“‘Tis the season,” as they say.  For some, it is the season of celebration and strengths, but for others, the holidays can represent heightened experiences of cultural stress.

In 2015, a controversy about Starbucks’ holiday cups reflected

the cultural tension evident in a season that can be perceived as Christian-centric.  Starbucks routinely changes its coffee cup design each November.  In 2015, the company decided to remove “traditional holiday symbols” in favor of what it called a “more inclusive” blank canvas of red. Protests began immediately, claiming overzealous political correctness along with a general trend toward what people saw as watering down a favored holiday to please people who were offended by the celebration of Christmas.

We live in a multicultural society, but many Americans identify as Christian and Christmas is built into the nation’s fabric.  Christmas Day is a national holiday, and symbols of Christmas appear early and outnumber symbols of other religious and cultural holidays.

For those who celebrate, or simply enjoy the holiday, there is much to love. Brightly colored light displays; Salvation Army Santas stationed on every corner, ringing bells; hot apple cider; gifts under the tree; the scents of pine, peppermint, and cinnamon. It’s a time to give to others who need; a time to reflect on one’s faith. As a country founded on religious freedom, Christians have the right to celebrate their holiday and those who do not celebrate can choose to appreciate the cultural difference or to opt out.

For those whose culture or religion precludes them from celebrating Christmas, and for those who choose, for other reasons, not to engage in the holiday celebrations, the holiday season can exacerbate feelings of isolation rooted in the dominant culture’s symbolism.

To non-Christians and those who choose not to celebrate, Christmas Day is just another day. Closed businesses are an inconvenience; Christmas greetings may be experienced as alienating or insensitive. The holiday season may result in individuals who do not identify with the dominant Christian culture feeling like an outsider.  Inadvertently, the holidays highlight the presence of discrimination and bias, and can increase the experience of cultural stress.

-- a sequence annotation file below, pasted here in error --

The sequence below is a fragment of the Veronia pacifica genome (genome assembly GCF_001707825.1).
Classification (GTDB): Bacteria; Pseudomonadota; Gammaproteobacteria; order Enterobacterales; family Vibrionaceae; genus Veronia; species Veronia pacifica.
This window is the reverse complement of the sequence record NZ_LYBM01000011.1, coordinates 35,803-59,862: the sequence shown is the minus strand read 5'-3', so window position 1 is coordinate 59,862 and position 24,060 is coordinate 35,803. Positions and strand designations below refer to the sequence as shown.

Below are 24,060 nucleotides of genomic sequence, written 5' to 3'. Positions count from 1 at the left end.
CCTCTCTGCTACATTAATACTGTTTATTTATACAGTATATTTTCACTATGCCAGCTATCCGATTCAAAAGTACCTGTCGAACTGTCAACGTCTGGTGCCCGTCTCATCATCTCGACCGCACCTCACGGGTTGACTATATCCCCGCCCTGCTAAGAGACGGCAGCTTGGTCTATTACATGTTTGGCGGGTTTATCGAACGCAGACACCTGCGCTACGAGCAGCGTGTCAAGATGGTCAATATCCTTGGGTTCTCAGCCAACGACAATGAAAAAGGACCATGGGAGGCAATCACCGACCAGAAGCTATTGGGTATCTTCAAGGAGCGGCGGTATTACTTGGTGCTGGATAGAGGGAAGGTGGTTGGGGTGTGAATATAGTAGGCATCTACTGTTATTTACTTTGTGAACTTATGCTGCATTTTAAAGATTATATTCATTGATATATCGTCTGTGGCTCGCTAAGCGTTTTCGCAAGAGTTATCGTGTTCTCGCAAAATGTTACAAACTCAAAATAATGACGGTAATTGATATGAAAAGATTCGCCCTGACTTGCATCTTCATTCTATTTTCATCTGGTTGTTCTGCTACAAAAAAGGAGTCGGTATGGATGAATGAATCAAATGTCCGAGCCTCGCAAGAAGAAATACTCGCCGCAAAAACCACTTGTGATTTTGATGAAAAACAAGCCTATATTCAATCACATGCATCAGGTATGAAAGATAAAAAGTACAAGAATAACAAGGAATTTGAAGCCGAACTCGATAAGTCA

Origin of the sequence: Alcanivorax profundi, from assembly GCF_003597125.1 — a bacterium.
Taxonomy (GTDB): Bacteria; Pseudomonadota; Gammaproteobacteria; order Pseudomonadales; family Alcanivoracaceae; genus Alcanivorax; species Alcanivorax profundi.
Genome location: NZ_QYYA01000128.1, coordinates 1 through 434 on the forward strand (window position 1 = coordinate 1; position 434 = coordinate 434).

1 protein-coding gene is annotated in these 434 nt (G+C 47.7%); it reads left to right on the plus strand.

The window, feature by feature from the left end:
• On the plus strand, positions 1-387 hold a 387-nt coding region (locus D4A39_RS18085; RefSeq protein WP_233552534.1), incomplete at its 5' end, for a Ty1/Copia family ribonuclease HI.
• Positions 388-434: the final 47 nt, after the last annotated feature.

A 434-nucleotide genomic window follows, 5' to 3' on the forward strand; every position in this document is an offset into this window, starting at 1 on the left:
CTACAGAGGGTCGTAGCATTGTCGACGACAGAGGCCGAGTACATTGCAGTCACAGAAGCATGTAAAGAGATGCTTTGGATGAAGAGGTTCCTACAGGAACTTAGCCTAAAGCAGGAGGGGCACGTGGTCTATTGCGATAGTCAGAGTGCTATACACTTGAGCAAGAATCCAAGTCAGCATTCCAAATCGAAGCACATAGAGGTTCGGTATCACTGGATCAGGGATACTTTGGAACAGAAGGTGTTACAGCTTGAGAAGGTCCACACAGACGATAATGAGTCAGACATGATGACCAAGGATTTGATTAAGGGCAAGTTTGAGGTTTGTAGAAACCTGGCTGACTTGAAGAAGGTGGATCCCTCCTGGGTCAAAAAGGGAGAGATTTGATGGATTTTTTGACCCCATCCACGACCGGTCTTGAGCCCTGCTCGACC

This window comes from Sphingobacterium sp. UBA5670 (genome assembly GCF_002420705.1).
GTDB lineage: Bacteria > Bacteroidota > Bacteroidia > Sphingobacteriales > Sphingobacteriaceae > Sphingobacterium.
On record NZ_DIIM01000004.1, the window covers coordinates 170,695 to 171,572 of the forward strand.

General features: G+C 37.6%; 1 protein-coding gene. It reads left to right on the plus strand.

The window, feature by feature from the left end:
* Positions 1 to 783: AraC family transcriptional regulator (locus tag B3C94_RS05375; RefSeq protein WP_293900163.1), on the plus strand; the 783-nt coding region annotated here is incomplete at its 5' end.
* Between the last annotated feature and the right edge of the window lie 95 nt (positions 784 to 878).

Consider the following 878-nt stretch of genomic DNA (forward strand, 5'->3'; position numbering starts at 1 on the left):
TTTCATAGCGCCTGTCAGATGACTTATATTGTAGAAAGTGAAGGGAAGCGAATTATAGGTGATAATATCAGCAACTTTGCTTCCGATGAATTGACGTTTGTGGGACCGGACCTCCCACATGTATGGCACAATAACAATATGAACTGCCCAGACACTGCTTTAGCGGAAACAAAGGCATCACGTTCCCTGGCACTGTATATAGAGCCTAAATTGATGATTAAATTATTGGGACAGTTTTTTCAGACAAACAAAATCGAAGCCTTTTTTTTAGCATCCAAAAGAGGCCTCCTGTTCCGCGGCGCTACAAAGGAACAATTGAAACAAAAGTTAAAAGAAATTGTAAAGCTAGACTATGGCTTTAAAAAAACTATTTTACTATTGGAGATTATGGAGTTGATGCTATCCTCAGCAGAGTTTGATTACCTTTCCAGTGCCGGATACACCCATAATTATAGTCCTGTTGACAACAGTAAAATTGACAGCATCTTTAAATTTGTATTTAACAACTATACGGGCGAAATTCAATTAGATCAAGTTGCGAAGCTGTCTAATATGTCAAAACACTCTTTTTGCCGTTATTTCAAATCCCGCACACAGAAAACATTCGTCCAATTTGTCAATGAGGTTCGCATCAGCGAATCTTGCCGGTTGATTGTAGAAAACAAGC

CULTURAL STRESS – This item identifies circumstances in which the youth and family’s cultural identity is met with hostility or other problems within their environment due to differences in attitudes, behavior, or beliefs of others (this includes cultural differences that are causing stress between the youth and their family). Racism, negativity toward sexual orientation, gender identity and expression (SOGIE) and other forms of discrimination would be rated here.
Ratings & Descriptions
0 No current need; no need for action or intervention.
No evidence of stress between the youth’s cultural identity and current living situation.
1 Identified need requires monitoring, watchful waiting, or preventive activities.
Some mild or occasional stress resulting from friction between the youth’s cultural identity and current living situation.
2 Action or intervention is required to ensure that the identified need is addressed; need is interfering with functioning.
Youth is experiencing cultural stress that is causing problems of functioning in at least one life domain.  Youth needs support to learn how to manage culture stress.
3 Problems are dangerous or disabling; requires immediate and/or intensive action.
Youth is experiencing a high level of cultural stress that is making functioning in any life domain difficult under the present circumstances.  Youth needs immediate plan to reduce culture stress.

The presence of stress related to one’s cultural or religious identity has been linked to mental and physical health effects, including changes in sleep and eating habits, difficulties focusing, and heightened symptoms of anxiety. Researchers have also begun to discover the links between cultural stressors and heightened stress hormone levels, which can have a direct impact on an individual’s heart health or the prenatal environment.

Given this potential for stress for those who feel somehow disconnected from the celebration of the Christmas holiday, might we all set a goal of being mindful of our communication and assumptions during this time?

One Response

  1. This is such a nice concrete example of how information for the cultural stress item can be accessed. So often in places i work, it is common to see very low cultural stress scores in programs, because we are not taking the time to unearth the way cultural issues are impacting behavior and functioning. Just paying attention to seasons and what they mean to our consumers can reveal the barriers that cultural weight puts on people, and give us a clearer sense of what we need to address in recovery plans.

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